Structure-Function Relationship of XCL1 Used for in vivo Targeting of Antigen Into XCR1+ Dendritic Cells
Kroczek, Arthur L. and Hartung, Evelyn and Gurka, Stephanie and Becker, Martina and Reeg, Nele and Mages, Hans W. and Voigt, Sebastian and Freund, Christian and Kroczek, Richard A. – 2018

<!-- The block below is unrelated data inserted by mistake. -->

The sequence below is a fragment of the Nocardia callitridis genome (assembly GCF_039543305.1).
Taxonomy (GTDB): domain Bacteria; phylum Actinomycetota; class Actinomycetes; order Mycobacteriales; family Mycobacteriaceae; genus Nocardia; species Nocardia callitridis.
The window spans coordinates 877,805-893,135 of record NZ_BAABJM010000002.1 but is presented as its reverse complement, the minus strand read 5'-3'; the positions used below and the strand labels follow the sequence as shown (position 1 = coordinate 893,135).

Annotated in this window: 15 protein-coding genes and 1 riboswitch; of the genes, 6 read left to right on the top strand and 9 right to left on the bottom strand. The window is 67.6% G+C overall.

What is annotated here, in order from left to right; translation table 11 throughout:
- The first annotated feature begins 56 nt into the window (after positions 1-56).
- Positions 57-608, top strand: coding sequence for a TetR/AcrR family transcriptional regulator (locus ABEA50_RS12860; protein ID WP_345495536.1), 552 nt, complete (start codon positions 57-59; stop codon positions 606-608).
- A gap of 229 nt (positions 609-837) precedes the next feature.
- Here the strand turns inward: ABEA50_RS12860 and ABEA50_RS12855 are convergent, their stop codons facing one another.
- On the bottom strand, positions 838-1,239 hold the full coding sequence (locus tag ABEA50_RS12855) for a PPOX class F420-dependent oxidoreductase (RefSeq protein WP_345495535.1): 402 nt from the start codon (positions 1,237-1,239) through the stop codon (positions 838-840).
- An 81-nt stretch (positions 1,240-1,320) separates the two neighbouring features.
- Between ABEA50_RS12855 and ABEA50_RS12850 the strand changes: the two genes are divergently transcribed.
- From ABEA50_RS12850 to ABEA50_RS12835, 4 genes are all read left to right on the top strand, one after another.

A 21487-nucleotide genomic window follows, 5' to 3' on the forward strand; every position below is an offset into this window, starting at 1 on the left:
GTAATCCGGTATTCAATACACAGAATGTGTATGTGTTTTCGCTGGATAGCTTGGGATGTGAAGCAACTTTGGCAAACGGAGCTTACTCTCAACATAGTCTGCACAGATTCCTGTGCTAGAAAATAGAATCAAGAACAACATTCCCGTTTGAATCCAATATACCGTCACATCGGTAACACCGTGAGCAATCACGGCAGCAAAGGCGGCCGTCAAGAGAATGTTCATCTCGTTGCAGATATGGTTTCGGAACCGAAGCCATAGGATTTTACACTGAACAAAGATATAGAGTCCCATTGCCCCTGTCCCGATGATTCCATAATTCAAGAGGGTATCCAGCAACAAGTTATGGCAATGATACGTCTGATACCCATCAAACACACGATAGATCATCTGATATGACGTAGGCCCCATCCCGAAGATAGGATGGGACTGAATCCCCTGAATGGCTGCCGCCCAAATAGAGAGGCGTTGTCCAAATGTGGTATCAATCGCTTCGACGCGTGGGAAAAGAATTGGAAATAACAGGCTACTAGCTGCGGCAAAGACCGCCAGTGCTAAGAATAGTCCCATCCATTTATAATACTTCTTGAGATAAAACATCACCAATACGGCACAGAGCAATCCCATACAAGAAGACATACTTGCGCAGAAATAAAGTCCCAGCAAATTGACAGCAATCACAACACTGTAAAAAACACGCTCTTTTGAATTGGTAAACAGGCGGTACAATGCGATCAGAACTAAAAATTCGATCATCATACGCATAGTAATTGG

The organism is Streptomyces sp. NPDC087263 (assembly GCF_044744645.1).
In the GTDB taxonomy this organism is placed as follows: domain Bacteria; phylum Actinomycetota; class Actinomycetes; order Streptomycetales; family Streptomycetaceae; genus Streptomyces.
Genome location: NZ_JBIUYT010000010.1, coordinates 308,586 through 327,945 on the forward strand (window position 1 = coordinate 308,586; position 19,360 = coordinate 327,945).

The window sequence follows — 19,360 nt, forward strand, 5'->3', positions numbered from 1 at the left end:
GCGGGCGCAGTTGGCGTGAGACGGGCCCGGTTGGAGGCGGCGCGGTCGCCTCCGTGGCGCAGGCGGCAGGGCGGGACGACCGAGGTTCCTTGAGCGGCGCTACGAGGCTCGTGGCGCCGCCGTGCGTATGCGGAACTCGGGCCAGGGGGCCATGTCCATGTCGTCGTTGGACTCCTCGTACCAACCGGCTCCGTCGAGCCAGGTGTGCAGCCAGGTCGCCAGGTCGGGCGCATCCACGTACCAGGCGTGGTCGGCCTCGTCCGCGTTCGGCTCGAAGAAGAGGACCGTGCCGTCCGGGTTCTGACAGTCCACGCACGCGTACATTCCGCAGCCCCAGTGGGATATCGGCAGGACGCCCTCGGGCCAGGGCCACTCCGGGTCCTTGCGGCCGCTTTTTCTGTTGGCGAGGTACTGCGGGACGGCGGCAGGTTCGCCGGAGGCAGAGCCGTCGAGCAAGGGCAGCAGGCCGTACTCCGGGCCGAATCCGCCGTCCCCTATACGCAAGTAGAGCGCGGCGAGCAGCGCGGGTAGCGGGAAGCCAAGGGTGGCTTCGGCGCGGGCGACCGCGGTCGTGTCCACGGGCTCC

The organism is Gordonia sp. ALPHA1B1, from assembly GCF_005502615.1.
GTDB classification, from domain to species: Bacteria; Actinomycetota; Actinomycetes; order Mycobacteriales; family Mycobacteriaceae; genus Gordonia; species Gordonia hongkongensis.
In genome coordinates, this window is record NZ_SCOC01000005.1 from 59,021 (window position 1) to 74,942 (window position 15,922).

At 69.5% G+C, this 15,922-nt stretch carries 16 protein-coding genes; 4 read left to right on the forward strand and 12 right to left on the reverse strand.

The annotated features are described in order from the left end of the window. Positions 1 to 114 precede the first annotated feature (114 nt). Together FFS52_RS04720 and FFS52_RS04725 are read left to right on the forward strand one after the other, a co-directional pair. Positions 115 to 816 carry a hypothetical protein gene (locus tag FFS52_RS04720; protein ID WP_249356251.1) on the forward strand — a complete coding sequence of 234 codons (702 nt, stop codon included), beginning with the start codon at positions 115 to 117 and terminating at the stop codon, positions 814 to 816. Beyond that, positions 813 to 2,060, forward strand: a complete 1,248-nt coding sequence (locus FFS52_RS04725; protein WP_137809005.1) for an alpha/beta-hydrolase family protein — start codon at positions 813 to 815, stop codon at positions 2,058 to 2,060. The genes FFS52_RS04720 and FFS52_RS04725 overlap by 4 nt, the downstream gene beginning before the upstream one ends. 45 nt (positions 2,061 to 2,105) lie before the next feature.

XCL1 is the ligand for XCR1, a chemokine receptor uniquely expressed on cross-presenting dendritic cells (DC) in mouse and man. We are interested in establishing therapeutic vaccines based on XCL1-mediated targeting of peptides or proteins into these DC. Therefore, we have functionally analyzed various XCL1 domains in highly relevant settings in vitro and in vivo. Murine XCL1 fused to ovalbumin (XCL1-OVA) was compared to an N-terminal deletion variant lacking the first seven N-terminal amino acids and to several C-terminal (deletion) variants. Binding studies with primary XCR1+ DC revealed that the N-terminal region stabilizes the binding of XCL1 to its receptor, as is known for other chemokines. Deviating from the established paradigm for chemokines, the N-terminus does not contain critical elements for inducing chemotaxis. On the contrary, this region appears to limit the chemotactic action of XCL1 at higher concentrations. A participation of the XCL1 C-terminus in receptor binding or chemotaxis could be excluded in a series of experiments. Binding studies with apoptotic and necrotic XCR1-negative cells suggested a second function for XCL1: marking of stressed cells for uptake into cross-presenting DC. In vivo studies using CD8+ T cell proliferation and cytotoxicity as readouts confirmed the critical role of the N-terminus for antigen targeting, and excluded any involvement of the C-terminus in the uptake, processing, and presentation of the fused OVA antigen. Together, these studies provide basic data on the function of the various XCL1 domains as well as relevant information on XCL1 as an antigen carrier in therapeutic vaccines.